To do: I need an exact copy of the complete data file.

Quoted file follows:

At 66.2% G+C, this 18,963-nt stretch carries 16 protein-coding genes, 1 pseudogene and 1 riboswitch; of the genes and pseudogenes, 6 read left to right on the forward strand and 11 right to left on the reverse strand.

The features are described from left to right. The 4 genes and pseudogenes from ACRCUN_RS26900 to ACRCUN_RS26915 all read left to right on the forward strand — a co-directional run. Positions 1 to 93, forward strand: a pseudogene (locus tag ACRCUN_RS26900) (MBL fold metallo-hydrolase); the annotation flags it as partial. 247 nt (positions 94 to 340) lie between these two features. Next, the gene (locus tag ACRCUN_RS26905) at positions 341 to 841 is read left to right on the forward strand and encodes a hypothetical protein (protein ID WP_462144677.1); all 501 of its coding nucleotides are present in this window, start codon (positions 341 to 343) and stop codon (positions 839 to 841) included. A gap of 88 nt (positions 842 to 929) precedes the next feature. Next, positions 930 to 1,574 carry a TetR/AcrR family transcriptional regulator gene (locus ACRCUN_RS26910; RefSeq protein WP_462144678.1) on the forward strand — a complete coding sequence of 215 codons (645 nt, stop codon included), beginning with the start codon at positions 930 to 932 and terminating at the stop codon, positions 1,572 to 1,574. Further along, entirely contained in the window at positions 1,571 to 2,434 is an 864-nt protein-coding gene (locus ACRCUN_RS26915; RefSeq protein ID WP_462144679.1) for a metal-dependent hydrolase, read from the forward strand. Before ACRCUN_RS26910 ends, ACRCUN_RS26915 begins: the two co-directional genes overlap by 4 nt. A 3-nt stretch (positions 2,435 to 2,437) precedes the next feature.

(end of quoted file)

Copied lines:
At 66.2% G+C, this 18,963-nt stretch carries 16 protein-coding genes, 1 pseudogene and 1 riboswitch; of the genes and pseudogenes, 6 read left to right on the forward strand and 11 right to left on the reverse strand.

The features are described from left to right. The 4 genes and pseudogenes from ACRCUN_RS26900 to ACRCUN_RS26915 all read left to right on the forward strand — a co-directional run. Positions 1 to 93, forward strand: a pseudogene (locus tag ACRCUN_RS26900) (MBL fold metallo-hydrolase); the annotation flags it as partial. 247 nt (positions 94 to 340) lie between these two features. Next, the gene (locus tag ACRCUN_RS26905) at positions 341 to 841 is read left to right on the forward strand and encodes a hypothetical protein (protein ID WP_462144677.1); all 501 of its coding nucleotides are present in this window, start codon (positions 341 to 343) and stop codon (positions 839 to 841) included. A gap of 88 nt (positions 842 to 929) precedes the next feature. Next, positions 930 to 1,574 carry a TetR/AcrR family transcriptional regulator gene (locus ACRCUN_RS26910; RefSeq protein WP_462144678.1) on the forward strand — a complete coding sequence of 215 codons (645 nt, stop codon included), beginning with the start codon at positions 930 to 932 and terminating at the stop codon, positions 1,572 to 1,574. Further along, entirely contained in the window at positions 1,571 to 2,434 is an 864-nt protein-coding gene (locus ACRCUN_RS26915; RefSeq protein ID WP_462144679.1) for a metal-dependent hydrolase, read from the forward strand. Before ACRCUN_RS26910 ends, ACRCUN_RS26915 begins: the two co-directional genes overlap by 4 nt. A 3-nt stretch (positions 2,435 to 2,437) precedes the next feature.